"We're in Centre County. We're in rural Pennsylvania," he said. "There are these [connections] that cannot be avoided."
Of those picked Tuesday, at least five had ties to the major figures or institutions in the case.
The middle-aged white woman whose family held season tickets told the judge her husband, a physician, worked with John McQueary, whose son Mike - a Penn State assistant football coach - said he saw Sandusky assaulting a 10-year-boy in 2001. Prosecutors have said they intend to call both father and son to testify.
But while Sandusky's attorney, Joseph Amendola, appeared ready to use one of his eight allotted challenges to reject the woman, his client stopped him.
"I think she can be fair," Sandusky said after she brought up her season tickets.
Also picked for the jury was a Penn State senior from Montgomery County who wore a university T-shirt during questioning. He told the judge he worked at a campus athletic facility and had a friend who knew one of Sandusky's accusers, but maintained that he could keep an open mind.
A 2003 Penn State graduate who now teaches in Bellefonte and a retired Penn State professor were also selected.
Throughout, Sandusky sat grim-faced and silent. He kept his head down as the judge explained to each juror that he or she would be sitting on a case dealing with sexual abuse.
The day's progress drove home a point Amendola has argued since Sandusky's arrest in November on 52 counts of sexual abuse: His best shot at a fair trial was at home.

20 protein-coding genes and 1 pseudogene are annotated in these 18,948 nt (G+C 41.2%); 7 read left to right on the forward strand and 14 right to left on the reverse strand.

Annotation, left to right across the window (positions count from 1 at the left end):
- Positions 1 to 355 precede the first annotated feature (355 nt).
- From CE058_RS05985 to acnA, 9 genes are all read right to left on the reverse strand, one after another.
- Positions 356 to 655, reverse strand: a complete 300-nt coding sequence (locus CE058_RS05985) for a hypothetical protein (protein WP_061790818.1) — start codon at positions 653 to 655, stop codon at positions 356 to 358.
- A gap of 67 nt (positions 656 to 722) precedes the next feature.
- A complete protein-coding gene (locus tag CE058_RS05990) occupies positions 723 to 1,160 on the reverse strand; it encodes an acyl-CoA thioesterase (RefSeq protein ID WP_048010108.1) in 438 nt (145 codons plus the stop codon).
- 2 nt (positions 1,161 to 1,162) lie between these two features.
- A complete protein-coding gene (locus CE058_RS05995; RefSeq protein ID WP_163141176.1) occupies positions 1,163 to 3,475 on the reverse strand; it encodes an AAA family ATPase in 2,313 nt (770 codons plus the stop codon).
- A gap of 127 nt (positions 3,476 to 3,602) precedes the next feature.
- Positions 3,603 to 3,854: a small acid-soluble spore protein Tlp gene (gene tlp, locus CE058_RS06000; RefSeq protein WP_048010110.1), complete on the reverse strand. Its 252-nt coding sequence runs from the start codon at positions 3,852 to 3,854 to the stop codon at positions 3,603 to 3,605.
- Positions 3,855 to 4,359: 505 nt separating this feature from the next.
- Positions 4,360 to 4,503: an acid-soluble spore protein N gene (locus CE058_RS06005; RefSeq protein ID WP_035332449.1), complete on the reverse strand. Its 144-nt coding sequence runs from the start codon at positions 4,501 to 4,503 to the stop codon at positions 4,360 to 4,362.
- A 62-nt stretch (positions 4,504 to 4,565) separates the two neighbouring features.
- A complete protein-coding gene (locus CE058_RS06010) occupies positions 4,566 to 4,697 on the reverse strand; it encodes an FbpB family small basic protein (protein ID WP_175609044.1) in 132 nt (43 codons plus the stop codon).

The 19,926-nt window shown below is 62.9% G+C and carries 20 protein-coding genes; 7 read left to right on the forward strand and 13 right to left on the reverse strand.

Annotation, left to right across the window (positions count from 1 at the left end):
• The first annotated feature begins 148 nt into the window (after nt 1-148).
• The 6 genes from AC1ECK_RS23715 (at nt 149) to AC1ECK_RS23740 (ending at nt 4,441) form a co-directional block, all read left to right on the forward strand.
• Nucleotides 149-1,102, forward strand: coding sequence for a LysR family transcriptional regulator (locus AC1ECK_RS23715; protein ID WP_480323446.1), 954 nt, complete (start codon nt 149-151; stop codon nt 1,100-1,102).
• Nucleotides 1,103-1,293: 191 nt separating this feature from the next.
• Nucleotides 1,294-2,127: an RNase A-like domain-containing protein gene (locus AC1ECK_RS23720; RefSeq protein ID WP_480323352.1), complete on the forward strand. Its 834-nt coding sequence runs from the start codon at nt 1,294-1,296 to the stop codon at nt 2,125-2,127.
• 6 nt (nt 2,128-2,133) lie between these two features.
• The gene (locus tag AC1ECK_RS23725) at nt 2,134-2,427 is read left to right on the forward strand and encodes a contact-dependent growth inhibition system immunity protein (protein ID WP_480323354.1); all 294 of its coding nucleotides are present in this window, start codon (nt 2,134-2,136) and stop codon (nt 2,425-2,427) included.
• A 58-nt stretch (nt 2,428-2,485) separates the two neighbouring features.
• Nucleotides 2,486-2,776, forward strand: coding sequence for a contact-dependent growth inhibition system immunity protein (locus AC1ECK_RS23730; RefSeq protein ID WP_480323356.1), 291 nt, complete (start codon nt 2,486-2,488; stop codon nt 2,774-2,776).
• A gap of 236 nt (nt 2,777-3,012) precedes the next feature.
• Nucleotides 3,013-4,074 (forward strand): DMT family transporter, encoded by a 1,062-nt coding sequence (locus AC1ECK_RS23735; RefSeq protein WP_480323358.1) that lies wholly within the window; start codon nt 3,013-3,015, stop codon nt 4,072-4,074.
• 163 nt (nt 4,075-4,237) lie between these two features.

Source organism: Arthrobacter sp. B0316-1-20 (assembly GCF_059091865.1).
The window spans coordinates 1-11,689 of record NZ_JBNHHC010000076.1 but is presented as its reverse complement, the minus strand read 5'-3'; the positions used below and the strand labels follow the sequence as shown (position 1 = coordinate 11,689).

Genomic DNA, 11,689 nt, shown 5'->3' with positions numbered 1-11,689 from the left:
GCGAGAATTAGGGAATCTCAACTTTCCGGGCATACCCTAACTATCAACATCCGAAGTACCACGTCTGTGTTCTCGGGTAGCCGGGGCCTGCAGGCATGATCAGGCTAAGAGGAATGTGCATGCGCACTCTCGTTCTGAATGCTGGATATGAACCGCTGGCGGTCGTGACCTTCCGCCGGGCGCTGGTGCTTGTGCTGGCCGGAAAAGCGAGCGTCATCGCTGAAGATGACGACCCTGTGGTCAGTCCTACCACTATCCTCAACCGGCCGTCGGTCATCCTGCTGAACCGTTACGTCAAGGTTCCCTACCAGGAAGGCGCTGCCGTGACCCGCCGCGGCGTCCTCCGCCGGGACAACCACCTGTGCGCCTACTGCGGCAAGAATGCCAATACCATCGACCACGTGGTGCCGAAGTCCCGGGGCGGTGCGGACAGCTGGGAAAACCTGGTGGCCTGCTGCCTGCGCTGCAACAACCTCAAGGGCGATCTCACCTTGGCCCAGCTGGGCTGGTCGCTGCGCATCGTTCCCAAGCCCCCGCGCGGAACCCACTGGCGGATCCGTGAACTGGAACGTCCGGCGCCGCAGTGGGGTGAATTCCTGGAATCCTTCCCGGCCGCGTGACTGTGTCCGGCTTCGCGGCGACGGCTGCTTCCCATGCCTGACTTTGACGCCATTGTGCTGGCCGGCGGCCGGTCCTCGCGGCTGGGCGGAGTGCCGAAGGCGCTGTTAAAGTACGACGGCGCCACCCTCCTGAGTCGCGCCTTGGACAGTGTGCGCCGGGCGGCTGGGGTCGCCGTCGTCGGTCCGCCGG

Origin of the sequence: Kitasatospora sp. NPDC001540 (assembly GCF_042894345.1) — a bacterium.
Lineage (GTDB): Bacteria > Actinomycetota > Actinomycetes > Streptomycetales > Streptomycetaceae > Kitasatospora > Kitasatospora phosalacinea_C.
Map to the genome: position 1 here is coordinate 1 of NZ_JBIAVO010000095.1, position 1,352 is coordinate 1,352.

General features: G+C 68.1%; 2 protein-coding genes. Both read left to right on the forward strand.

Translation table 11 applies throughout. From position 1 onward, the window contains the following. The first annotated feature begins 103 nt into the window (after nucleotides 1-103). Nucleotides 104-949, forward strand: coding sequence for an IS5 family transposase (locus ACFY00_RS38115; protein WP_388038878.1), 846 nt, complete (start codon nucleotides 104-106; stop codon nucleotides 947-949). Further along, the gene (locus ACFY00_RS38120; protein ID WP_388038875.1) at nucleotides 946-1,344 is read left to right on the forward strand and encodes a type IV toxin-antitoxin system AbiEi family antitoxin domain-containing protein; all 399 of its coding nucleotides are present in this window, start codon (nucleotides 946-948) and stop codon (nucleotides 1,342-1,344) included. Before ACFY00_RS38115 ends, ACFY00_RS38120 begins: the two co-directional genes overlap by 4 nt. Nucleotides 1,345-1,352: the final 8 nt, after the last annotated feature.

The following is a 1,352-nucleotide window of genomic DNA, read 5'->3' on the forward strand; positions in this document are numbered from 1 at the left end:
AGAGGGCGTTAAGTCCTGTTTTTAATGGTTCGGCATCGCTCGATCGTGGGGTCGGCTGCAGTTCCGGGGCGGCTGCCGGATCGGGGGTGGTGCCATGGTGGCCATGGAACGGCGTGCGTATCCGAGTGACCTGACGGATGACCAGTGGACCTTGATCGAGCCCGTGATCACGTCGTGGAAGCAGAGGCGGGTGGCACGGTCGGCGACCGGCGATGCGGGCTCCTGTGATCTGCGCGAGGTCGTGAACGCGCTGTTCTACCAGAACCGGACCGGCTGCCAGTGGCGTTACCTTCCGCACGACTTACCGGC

Though prosecutors allege the former Penn State defensive coordinator molested 10 boys he met through the Second Mile, and while much of the surrounding publicity has left him vilified in the community, many Centre County residents have long known Sandusky for the good he did.
He helped establish the university's reputation as "Linebacker U" during his three decades working under beloved head football coach Joe Paterno. And with the Second Mile, the nonprofit he established in 1977, he offered support to hundreds of the region's underprivileged youths.
The connections he made in those roles quickly became clear. Quizzing a group of 40 prospective panelists early Tuesday, Cleland asked how many either worked for or had retired from Penn State. Nearly half raised their hands.
About 20 in that same group said they knew someone on a list of nearly five dozen potential witnesses that included Sandusky's accusers and Paterno's widow and son.
Several more said they had volunteered or donated to the Second Mile. And four responded that they knew Sandusky personally.
Those struck from that bunch included a nurse who told the court that "people make up stories all the time," a woman who raised 10 children and said she had made up her mind about the case, and a local township manager who said publicity surrounding the Sandusky trial had damaged her community.
For most of the 180 remaining potential jurors called to the courthouse on Tuesday, the day turned into a slog. Some talked in courthouse hallways waiting for their turn before the court. Others idled away the hours playing games on their phones.
One man in a Penn State sweatshirt dozed quietly, while others pondered whether he had chosen his outfit in an attempt to be dismissed.
Cleland told the group that those selected would not be sequestered during what is expected to be a three-week trial. He acknowledged the decision could pose a risk given the overwhelming publicity the case has already garnered.
"No one in the world will know as much about this trial as those in the jury box," he said. "I'm trusting you will not read the newspapers, watch TV news, or read blogs. . . . I'm sure that judgment will not be misplaced."
Lawyers for both sides are expected to continue the selection Wednesday in hope of filling out a jury of 12 and four alternates.
Opening arguments in the case are scheduled for Monday.
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Some information was compiled from press pool reports.